22 August 2000 Acoustic technology for land mine detection: past tests, present requirements, and future concepts
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A recent blind test and two data collections at the US Army mien test lanes at Ft AP Hill have demonstrated the great potential for the use of acoustic technology to detect buried land mines. The acoustic system built by the University of Mississippi under a contract with the Night Vision and Electronic Sensors Directorate demonstrated a very high probability of detection, a very low false alarm rate, extremely good location accuracy, and significant standoff potential. A large number of papers are being presented at this conference that deal with various specific aspects of this program. This paper will present a broad but technical overview of this program. We will describe the capabilities of this approach and the areas in which improvements are being addressed. We will discuss briefly fusion with additional sensors, which will illustrate the manner in which acoustic technology can be integrate with other sensor to form a viable and robust mine detection system. We will present the present Army requirements and operational concepts that would meet these requirements.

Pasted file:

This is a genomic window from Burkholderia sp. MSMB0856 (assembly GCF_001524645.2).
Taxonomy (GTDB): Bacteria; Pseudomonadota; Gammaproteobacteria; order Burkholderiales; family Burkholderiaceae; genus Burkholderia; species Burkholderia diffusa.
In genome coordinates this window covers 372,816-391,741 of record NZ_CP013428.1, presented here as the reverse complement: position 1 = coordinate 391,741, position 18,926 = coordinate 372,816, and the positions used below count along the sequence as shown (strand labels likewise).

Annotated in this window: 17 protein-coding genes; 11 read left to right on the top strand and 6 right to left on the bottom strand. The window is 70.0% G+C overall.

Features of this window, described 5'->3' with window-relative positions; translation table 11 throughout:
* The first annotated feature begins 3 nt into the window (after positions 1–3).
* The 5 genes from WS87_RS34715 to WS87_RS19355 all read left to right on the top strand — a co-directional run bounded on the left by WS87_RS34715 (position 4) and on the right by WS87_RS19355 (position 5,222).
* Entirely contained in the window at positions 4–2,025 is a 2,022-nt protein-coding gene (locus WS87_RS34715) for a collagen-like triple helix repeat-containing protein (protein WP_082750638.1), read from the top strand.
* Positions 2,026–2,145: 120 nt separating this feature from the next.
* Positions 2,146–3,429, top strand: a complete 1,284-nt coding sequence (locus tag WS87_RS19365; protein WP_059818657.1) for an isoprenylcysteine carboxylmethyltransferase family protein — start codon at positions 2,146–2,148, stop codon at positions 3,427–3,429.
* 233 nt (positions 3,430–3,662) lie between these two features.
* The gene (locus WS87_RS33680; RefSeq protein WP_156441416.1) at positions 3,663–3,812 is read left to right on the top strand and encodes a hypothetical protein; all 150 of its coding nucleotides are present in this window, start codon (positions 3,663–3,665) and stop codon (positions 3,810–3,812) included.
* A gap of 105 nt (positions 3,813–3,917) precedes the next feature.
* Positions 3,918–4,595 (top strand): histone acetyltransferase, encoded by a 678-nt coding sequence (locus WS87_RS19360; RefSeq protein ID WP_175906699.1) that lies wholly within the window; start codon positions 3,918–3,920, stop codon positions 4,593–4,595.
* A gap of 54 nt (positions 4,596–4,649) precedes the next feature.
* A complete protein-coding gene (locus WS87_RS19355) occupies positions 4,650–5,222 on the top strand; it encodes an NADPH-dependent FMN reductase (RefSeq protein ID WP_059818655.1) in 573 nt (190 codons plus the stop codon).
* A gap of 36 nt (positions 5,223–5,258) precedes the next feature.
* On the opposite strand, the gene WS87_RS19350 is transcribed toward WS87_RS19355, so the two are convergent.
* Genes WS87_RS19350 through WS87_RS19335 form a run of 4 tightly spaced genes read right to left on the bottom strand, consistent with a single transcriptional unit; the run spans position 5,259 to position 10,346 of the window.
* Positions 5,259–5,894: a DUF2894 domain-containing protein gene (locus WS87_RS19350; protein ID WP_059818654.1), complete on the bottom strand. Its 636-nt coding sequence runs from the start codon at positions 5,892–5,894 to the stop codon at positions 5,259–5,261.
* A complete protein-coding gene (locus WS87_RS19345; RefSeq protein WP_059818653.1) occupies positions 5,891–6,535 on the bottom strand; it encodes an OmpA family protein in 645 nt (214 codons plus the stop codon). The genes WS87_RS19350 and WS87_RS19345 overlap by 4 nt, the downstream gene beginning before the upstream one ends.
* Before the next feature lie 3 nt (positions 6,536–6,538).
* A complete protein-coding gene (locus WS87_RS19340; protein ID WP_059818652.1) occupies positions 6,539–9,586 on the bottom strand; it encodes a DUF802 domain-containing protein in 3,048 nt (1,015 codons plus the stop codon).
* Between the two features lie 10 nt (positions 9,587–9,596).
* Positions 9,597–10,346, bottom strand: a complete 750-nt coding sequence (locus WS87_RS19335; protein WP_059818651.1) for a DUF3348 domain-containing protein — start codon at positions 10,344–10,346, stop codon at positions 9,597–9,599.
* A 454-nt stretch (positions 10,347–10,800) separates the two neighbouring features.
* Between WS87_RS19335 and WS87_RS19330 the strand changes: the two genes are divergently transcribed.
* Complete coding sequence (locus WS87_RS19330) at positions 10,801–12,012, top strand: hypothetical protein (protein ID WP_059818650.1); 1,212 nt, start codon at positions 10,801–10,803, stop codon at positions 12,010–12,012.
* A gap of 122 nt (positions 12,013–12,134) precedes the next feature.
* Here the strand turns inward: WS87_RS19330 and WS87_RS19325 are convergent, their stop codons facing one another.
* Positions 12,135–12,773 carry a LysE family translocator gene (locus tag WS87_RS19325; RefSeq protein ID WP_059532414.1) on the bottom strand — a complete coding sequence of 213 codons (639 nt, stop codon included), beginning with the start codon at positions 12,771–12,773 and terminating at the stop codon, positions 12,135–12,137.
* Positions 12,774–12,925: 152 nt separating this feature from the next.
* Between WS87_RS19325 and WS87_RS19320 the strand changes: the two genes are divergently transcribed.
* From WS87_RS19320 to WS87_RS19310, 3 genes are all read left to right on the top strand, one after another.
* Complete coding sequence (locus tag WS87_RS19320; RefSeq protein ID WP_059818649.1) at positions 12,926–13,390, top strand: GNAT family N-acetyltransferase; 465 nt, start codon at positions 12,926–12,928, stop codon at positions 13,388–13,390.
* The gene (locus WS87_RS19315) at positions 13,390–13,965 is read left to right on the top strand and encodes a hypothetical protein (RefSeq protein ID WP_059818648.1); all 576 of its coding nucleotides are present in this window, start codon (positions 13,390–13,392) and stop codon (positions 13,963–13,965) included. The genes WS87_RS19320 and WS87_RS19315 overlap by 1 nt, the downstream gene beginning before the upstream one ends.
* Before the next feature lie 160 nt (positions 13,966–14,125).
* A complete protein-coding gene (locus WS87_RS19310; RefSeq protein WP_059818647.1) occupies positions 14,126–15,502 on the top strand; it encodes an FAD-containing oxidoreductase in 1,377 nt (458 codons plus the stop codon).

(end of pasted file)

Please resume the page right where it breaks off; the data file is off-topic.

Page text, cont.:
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Thomas R. Witten, Thomas R. Witten, Kelly D. Sherbondy, Kelly D. Sherbondy, James D. Habersat, James D. Habersat, James M. Sabatier, James M. Sabatier, "Acoustic technology for land mine detection: past tests, present requirements, and future concepts", Proc. SPIE 4038, Detection and Remediation Technologies for Mines and Minelike Targets V, (22 August 2000); doi: 10.1117/12.396294; https://doi.org/10.1117/12.396294


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